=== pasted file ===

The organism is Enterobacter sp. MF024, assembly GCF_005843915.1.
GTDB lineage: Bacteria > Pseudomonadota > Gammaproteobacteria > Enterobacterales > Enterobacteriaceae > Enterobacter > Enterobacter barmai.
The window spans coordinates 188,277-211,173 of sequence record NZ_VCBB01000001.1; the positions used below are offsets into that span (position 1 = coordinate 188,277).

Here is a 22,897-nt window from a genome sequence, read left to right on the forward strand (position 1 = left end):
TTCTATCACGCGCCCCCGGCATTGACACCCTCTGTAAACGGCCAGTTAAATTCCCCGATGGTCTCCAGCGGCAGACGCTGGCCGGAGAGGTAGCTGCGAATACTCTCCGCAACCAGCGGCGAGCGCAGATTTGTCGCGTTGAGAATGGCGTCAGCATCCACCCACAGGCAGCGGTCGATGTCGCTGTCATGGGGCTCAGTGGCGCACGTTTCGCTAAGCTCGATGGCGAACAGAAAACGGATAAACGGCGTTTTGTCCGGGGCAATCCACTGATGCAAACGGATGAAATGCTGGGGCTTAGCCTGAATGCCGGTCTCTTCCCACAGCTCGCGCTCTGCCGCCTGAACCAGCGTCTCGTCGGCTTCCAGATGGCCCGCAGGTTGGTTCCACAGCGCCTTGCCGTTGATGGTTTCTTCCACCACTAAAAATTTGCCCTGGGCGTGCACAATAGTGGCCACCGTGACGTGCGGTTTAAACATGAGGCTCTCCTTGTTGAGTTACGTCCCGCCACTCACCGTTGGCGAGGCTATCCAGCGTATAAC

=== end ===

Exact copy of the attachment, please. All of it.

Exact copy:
The organism is Enterobacter sp. MF024, assembly GCF_005843915.1.
GTDB lineage: Bacteria > Pseudomonadota > Gammaproteobacteria > Enterobacterales > Enterobacteriaceae > Enterobacter > Enterobacter barmai.
The window spans coordinates 188,277-211,173 of sequence record NZ_VCBB01000001.1; the positions used below are offsets into that span (position 1 = coordinate 188,277).

Here is a 22,897-nt window from a genome sequence, read left to right on the forward strand (position 1 = left end):
TTCTATCACGCGCCCCCGGCATTGACACCCTCTGTAAACGGCCAGTTAAATTCCCCGATGGTCTCCAGCGGCAGACGCTGGCCGGAGAGGTAGCTGCGAATACTCTCCGCAACCAGCGGCGAGCGCAGATTTGTCGCGTTGAGAATGGCGTCAGCATCCACCCACAGGCAGCGGTCGATGTCGCTGTCATGGGGCTCAGTGGCGCACGTTTCGCTAAGCTCGATGGCGAACAGAAAACGGATAAACGGCGTTTTGTCCGGGGCAATCCACTGATGCAAACGGATGAAATGCTGGGGCTTAGCCTGAATGCCGGTCTCTTCCCACAGCTCGCGCTCTGCCGCCTGAACCAGCGTCTCGTCGGCTTCCAGATGGCCCGCAGGTTGGTTCCACAGCGCCTTGCCGTTGATGGTTTCTTCCACCACTAAAAATTTGCCCTGGGCGTGCACAATAGTGGCCACCGTGACGTGCGGTTTAAACATGAGGCTCTCCTTGTTGAGTTACGTCCCGCCACTCACCGTTGGCGAGGCTATCCAGCGTATAAC